The Islamic State command is calling for a big shift in battlefield tactics to guerrilla warfare, acknowledging that the U.S.-led coalition’s precise air campaign is methodically picking apart its clustered forces.
A retired U.S. Army infantryman told The Washington Times that the new tactics may well be preparation for a metamorphosis. Islamic State will transform itself from an occupation force defending territory to an insurgency trying to undermine the authority of the governments of Iraq and Syria.
The marching orders are contained in the Islamic State’s authoritative Al-Naba publication, which regularly releases guidance to fighters trying to retain the terrorist army’s weakening hold on land and people.
Islamic State terrorists have been in retreat for months. The predominantly Kurdish Syrian Democratic Forces — advised by American special operations forces and guided by blanket aerial surveillance — have taken large swaths of territory and liberated almost all of Raqqa, Islamic State’s proclaimed capital in central Syria. With Syrian government forces besieging the city on another front, an SDF military commander this week told The Associated Press that the fight to retake Raqqa was “in its final stages.”
The Al-Naba directive is headlined, “How Do We Fight Under the Watchful Eye of the Crusader Planes?” according to a translation by the Middle East Media Research Institute, which monitors jihadi media.
The article discloses a purported American/coalition tactic: The allies fire randomly to prompt Islamic State fighters to return bullets, which surveillance aircraft spot to pinpoint enemy positions. It also notes the role of ground spotters who conduct reconnaissance to find the exact GPS coordinates to call in air bombardment.
U.S. Central Command said it believes the coalition has killed thousands of Islamic State fighters.
The Islamic State publication said a big mistake for its fighters has been to try to hold territory using fortified stagnant positions, which make for easy air targets. The new orders tell followers to return to guerrilla-type warfare, staying on the move to ambush the allies while evading aerial detection.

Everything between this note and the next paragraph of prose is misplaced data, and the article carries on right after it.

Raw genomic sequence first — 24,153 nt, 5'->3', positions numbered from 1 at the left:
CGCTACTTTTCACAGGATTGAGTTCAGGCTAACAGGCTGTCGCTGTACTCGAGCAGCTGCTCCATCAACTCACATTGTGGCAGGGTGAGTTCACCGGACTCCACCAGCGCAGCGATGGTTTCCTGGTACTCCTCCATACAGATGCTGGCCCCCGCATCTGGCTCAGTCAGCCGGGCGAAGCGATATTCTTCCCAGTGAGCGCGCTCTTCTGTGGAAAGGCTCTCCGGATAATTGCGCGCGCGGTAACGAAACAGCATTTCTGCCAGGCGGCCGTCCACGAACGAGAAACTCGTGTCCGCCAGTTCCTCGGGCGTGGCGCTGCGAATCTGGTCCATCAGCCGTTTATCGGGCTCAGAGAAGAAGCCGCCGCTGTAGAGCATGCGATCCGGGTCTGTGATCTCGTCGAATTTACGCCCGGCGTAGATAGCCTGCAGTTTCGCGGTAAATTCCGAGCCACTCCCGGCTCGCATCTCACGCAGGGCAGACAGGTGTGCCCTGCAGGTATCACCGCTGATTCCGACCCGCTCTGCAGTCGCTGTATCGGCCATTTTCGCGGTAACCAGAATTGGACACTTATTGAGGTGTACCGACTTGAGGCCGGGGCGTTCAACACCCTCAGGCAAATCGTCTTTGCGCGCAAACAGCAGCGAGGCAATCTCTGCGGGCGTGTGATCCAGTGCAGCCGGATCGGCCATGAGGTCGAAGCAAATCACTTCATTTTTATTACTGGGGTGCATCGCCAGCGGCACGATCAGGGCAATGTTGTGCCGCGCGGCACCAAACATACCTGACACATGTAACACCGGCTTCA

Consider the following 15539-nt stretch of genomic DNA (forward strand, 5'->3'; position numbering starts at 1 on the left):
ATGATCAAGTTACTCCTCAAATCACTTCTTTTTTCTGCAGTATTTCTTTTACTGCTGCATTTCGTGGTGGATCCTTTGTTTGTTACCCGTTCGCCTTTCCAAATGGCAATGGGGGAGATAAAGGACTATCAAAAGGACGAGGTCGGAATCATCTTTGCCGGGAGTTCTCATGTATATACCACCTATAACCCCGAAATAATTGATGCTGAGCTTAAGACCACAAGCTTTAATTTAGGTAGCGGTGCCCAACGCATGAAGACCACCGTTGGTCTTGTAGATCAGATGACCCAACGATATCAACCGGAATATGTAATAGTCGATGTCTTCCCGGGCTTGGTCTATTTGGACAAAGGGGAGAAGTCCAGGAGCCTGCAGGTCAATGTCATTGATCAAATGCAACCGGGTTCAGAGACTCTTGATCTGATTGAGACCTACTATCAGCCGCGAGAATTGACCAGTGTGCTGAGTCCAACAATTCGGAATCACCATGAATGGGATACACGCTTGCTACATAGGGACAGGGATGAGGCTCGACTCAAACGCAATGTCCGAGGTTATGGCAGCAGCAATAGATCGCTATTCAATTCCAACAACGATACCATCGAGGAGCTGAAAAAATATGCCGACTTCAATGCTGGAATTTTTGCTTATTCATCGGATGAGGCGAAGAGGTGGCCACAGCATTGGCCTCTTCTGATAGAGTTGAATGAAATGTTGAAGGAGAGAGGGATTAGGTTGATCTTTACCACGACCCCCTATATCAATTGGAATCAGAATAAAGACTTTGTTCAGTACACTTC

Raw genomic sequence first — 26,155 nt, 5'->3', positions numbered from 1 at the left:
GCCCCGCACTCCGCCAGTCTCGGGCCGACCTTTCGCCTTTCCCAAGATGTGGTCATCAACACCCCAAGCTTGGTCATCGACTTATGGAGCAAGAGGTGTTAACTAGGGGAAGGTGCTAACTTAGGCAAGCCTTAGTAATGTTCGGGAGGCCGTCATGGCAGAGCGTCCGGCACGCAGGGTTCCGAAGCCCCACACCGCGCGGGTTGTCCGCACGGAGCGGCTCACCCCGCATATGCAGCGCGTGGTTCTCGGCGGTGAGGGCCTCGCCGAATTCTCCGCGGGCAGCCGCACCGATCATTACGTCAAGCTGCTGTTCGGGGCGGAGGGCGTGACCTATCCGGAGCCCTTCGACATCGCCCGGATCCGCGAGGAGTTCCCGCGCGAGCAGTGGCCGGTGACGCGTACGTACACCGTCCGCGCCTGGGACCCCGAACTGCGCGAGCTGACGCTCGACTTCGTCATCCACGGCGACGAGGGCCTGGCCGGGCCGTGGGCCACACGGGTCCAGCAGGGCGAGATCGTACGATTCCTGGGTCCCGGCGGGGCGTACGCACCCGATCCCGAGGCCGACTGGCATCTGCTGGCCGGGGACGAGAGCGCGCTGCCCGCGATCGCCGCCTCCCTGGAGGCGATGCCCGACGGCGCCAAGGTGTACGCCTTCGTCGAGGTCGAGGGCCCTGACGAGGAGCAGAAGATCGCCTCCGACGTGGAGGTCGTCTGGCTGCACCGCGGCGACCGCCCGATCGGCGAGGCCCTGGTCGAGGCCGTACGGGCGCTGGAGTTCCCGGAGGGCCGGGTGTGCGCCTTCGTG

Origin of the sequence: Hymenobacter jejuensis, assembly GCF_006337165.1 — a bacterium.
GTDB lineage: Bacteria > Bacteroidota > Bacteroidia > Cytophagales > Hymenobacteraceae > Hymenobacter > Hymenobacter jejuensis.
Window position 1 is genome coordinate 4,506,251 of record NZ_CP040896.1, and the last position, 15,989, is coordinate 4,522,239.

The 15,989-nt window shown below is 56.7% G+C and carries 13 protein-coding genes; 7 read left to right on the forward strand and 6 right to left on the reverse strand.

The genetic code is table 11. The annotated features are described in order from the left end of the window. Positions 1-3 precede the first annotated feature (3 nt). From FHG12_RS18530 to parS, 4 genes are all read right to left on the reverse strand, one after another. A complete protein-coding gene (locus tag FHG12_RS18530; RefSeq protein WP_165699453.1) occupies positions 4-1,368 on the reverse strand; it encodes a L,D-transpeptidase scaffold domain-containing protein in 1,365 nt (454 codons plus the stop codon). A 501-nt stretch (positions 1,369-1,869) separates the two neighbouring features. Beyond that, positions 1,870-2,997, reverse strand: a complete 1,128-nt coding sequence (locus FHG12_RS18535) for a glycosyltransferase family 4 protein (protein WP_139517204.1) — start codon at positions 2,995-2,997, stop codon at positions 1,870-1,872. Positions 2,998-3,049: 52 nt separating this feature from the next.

Other new tactics outlined in the piece:
• Dispatch a drone to draw coalition fire to find the opposition’s location.
• Use more camouflage and cut back on supply deliveries.
• Reduce the number of fighters stationed on the front lines.
• Refrain from firing until coalition forces get close enough that allied aircraft will not risk bombing friendly troops.
“This is all good tactical advice and could ultimately help the jihadi to sustain an insurgency for a long period,” said Robert Maginnis, a retired Army colonel and counterterrorism author.
“ISIS is exercising good operational security given the nature of its enemy and its decreased capabilities,” he said. “It must minimize its exposure to enemy detection in order to survive and continue to have a meaningful effect. Deception is key to survival for an insurgent force. ISIS will learn what draws fire without losses. That’s a lesson the Viet Cong learned to good effect against American forces during our long war.”
Al Naba had issued a string of upbeat reports as the Islamic State captured towns in Iraq and Syria while massacring innocents in 2015. But last year, the tone became less optimistic as the full force of American intelligence and pinpoint airstrikes, and a resurgent Iraqi army, notched one victory after another.
The U.S. became proficient at finding clusters of Islamic State fighters and tracking the exact movements of its leaders. On Sept. 4, a U.S. strike killed Islamic State’s top weapons researcher, Abu Ans al-Shami, as he rode on a motorcycle on a road near Mayadin, Syria.
Arab and Kurdish Democratic forces last week reached center city in Raqqa.
“The al-Naim traffic circle, once an ISIS symbol of fear and terror, where they held public executions, is now a fading propaganda setting, much like ISIS’s hollow caliphate,” said Army Col. Ryan Dillon, the command spokesman in Baghdad.
Islamic State’s main defense became not people but hundreds of planted improvised explosive devices.
“SDF fighters describe this struggle as much a fight against IEDs as it is against ISIS, with the sheer quantity of improvised explosive devices far exceeding anything the SDF had seen previously,” said Col. Dillon.
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